Training expenses depend on your aspirations for the Arabian. As such, training a racing Arabian horse costs between $25 to $45 daily if it is on your property. If not, prices may rise from $45 to $60 daily. Training basic riding Arabians ranges between $192 to $250.

Show Fees and Registration

If you plan on taking your Arabian for a show or competition, expect to register and pay entry fees. Arabian Horse Association charges $50 annually to list an adult Arabian horse. But if you choose a lifetime membership, it will cost you $1,500. Membership holders pay $35 for a competition card.

Dental Care

Dental care is essential for the health of your Arabian. Filling a tooth costs between $50 to $100, and cleaning costs the same.


Primary veterinary care like deworming and vaccinations costs between $50 to $100 annually. Deworming is approximately $10 per treatment. The Coggins test, done before traveling, ranges between $20 and $100 per test. A good health certificate is $38 per horse.

Factors Affecting the Price of an Arabian Horse

Some factors will determine the cost of owning an Arabian horse. They include:


Similar to other breeds, bloodline is essential in determining the price of an Arabian horse. A lineage whose pedigree is consistently winning tends to be expensive. There are six bloodlines of the Arabian horse; Domestic, Crabbet, Russian, Egyptian, Polish, and Spanish bloodlines. All the origins produce unique and beautiful Arabians.

Some breeders prefer bloodlines for different champion pedigrees and traits, depending on their desires. Breeds from top origins have high value hence more cost. However, the selected species are usually overbred, resulting in Arabians with defects from birth.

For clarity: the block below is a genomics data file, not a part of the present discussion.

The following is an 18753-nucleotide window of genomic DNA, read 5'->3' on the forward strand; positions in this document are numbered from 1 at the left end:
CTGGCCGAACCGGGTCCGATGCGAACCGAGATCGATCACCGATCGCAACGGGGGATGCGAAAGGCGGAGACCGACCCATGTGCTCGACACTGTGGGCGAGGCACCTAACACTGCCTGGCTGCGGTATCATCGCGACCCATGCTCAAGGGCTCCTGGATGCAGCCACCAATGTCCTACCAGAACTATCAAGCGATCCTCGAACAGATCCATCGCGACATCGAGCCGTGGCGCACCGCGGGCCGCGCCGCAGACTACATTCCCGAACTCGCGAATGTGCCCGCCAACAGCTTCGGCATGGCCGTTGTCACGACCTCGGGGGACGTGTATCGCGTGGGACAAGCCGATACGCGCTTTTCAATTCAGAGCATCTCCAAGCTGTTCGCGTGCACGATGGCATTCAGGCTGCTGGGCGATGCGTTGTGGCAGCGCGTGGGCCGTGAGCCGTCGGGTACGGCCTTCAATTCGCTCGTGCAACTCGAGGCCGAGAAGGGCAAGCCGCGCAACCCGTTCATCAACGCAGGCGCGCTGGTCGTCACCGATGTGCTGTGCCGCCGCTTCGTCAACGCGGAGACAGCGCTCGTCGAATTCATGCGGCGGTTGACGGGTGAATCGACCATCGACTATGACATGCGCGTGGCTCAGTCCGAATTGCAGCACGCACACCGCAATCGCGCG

Training highly impacts the price of an Arabian horse. Top show barns with excessive exercise tend to have higher costs since training is expensive. An expert trainer will need numerous times weekly to keep the horse in shape. Show horses are constantly training to endure the competing demands. Therefore, a horse with show training is worth more than a horse trained for some time.

Show Records

Arabians are perfect for a show horse: their fiery spirits, grace, and beauty strike in the show ring. Arabian horse owners enjoy showcasing their horses in various divisions. Horses whose show records are remarkable tend often cost more than $10,000. Arabians are considered the most expensive; therefore, high-quality Arabians can cost a fortune.

Age and Conformation

Arabian horses are famous for their dished and elegant faces. Additionally, they have an arched neck, flagged tail, expressive eyes, and refined build, among other impressive features. Expect higher prices if you seek a horse with these characteristics. 

Additionally, the age of a horse also impacts the price. The prime age ranges between seven to fourteen years. At this age, the horse will be fit for driving and riding. A horse aged more than the prime age but in the early 20s will cost less.

Other Options Apart from Buying

Purchasing a horse isn’t for everyone; therefore, there are other options for owning one. Joint ownership and leasing are some of the choices you can make to get an Arabian horse. Some owners offer to lease their horses, allowing you to fully or partially use the horse at the cost. 


Whether seeking a trusty trail partner or a flashy show horse, an Arabian is a perfect choice. Arabian horses are among the most beautiful breeds, hence the best option for most people. Though the purchase price may vary, you can still purchase an Arabian horse for less than $10,000. If you are interested in owning a horse, an Arabian horse is probably the right horse for you.